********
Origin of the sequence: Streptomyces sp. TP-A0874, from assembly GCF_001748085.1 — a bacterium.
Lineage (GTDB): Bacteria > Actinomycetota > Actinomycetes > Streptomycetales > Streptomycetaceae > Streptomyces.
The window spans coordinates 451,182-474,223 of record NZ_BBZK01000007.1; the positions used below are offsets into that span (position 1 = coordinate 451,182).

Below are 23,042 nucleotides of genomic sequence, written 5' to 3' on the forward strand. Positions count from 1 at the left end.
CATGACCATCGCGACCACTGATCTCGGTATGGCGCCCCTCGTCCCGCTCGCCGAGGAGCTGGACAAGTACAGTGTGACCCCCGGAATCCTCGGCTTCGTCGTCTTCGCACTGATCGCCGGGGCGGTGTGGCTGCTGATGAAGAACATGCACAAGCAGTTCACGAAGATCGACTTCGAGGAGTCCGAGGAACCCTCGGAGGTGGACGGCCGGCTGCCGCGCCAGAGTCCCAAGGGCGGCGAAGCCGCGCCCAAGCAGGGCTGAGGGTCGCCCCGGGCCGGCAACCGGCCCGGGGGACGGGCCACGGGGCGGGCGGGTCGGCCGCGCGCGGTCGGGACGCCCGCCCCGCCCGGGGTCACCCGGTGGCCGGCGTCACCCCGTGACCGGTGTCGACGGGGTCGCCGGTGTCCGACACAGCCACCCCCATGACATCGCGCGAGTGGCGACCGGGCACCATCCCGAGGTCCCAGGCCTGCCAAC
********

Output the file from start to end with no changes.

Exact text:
Origin of the sequence: Streptomyces sp. TP-A0874, from assembly GCF_001748085.1 — a bacterium.
Lineage (GTDB): Bacteria > Actinomycetota > Actinomycetes > Streptomycetales > Streptomycetaceae > Streptomyces.
The window spans coordinates 451,182-474,223 of record NZ_BBZK01000007.1; the positions used below are offsets into that span (position 1 = coordinate 451,182).

Below are 23,042 nucleotides of genomic sequence, written 5' to 3' on the forward strand. Positions count from 1 at the left end.
CATGACCATCGCGACCACTGATCTCGGTATGGCGCCCCTCGTCCCGCTCGCCGAGGAGCTGGACAAGTACAGTGTGACCCCCGGAATCCTCGGCTTCGTCGTCTTCGCACTGATCGCCGGGGCGGTGTGGCTGCTGATGAAGAACATGCACAAGCAGTTCACGAAGATCGACTTCGAGGAGTCCGAGGAACCCTCGGAGGTGGACGGCCGGCTGCCGCGCCAGAGTCCCAAGGGCGGCGAAGCCGCGCCCAAGCAGGGCTGAGGGTCGCCCCGGGCCGGCAACCGGCCCGGGGGACGGGCCACGGGGCGGGCGGGTCGGCCGCGCGCGGTCGGGACGCCCGCCCCGCCCGGGGTCACCCGGTGGCCGGCGTCACCCCGTGACCGGTGTCGACGGGGTCGCCGGTGTCCGACACAGCCACCCCCATGACATCGCGCGAGTGGCGACCGGGCACCATCCCGAGGTCCCAGGCCTGCCAAC